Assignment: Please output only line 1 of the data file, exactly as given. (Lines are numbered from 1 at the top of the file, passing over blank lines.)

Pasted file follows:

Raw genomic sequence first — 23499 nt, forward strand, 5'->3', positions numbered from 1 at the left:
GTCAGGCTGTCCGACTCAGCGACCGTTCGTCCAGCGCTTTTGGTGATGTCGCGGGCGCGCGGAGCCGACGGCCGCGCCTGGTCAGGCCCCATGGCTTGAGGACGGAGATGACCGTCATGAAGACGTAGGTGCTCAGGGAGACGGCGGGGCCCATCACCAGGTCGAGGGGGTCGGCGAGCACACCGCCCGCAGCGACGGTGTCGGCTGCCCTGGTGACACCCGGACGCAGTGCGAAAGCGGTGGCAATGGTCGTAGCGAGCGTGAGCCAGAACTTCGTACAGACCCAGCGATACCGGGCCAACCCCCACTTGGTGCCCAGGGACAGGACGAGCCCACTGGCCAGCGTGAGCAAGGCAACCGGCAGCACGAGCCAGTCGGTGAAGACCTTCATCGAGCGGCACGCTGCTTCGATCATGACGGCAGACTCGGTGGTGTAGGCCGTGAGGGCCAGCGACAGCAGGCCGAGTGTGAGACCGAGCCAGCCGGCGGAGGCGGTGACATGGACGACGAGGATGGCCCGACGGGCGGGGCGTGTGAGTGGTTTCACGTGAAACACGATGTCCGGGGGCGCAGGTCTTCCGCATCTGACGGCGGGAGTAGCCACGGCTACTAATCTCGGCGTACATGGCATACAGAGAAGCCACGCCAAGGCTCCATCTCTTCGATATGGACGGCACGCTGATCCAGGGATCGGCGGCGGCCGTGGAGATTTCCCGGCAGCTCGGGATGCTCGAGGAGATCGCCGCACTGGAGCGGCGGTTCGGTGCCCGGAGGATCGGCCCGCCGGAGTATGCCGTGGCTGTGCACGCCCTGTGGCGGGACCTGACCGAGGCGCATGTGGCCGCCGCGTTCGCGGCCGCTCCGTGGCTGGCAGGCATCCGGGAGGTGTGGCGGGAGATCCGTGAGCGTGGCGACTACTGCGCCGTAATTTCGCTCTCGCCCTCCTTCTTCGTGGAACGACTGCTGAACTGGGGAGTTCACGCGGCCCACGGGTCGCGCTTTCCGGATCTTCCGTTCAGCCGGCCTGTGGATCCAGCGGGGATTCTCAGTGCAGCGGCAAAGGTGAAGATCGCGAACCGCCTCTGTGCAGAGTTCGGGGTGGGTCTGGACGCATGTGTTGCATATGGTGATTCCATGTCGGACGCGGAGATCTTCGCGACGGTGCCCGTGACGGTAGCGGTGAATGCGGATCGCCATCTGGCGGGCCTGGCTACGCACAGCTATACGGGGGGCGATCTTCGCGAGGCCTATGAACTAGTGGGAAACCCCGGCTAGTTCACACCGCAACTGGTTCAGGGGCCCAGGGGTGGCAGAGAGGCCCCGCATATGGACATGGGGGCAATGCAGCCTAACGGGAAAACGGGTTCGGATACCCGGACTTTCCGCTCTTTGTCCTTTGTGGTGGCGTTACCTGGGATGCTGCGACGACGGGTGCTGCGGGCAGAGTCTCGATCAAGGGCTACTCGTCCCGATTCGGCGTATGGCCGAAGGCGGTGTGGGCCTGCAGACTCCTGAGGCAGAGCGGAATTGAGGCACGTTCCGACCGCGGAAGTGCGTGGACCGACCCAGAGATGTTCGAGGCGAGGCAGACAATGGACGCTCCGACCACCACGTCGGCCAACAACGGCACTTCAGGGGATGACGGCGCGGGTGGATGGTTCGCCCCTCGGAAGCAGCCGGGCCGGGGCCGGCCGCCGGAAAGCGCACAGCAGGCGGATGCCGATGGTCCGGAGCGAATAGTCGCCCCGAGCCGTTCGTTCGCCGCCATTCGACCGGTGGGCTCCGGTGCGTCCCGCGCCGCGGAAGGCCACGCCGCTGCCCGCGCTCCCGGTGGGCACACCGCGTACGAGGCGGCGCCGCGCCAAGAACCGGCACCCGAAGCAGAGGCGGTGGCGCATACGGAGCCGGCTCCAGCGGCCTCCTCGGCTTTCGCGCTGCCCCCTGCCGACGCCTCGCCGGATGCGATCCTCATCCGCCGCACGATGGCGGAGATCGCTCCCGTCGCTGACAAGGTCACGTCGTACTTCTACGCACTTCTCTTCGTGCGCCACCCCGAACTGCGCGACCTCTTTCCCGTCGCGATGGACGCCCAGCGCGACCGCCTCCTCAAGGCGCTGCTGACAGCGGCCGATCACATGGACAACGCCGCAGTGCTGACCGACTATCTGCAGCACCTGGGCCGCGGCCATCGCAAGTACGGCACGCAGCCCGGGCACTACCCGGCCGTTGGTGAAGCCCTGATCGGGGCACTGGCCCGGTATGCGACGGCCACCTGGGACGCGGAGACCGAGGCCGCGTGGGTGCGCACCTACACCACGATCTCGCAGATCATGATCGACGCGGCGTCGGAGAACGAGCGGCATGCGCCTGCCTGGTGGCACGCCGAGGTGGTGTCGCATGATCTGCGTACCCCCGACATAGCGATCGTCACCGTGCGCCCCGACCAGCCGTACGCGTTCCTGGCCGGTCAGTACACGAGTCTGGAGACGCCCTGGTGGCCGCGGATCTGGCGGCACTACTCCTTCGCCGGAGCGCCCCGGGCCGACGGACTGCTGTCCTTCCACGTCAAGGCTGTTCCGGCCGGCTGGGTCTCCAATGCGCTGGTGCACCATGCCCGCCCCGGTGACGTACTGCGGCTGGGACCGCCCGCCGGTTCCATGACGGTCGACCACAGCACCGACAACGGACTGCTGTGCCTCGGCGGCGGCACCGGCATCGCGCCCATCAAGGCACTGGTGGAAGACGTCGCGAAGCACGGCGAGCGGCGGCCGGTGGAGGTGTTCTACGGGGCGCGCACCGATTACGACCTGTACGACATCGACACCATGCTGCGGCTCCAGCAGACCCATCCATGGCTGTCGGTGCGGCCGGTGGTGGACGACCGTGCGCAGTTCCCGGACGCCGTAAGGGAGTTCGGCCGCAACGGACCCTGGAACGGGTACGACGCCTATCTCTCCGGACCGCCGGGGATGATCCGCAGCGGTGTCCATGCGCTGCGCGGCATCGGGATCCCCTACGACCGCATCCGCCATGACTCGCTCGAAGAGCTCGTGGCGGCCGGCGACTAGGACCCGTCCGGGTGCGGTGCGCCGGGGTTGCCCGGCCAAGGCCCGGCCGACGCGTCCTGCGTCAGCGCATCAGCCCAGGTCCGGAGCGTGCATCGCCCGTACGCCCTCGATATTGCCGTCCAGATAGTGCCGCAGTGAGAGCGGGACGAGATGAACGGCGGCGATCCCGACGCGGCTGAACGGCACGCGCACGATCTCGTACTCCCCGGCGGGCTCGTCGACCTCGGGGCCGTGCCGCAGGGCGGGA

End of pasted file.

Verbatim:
Raw genomic sequence first — 23499 nt, forward strand, 5'->3', positions numbered from 1 at the left: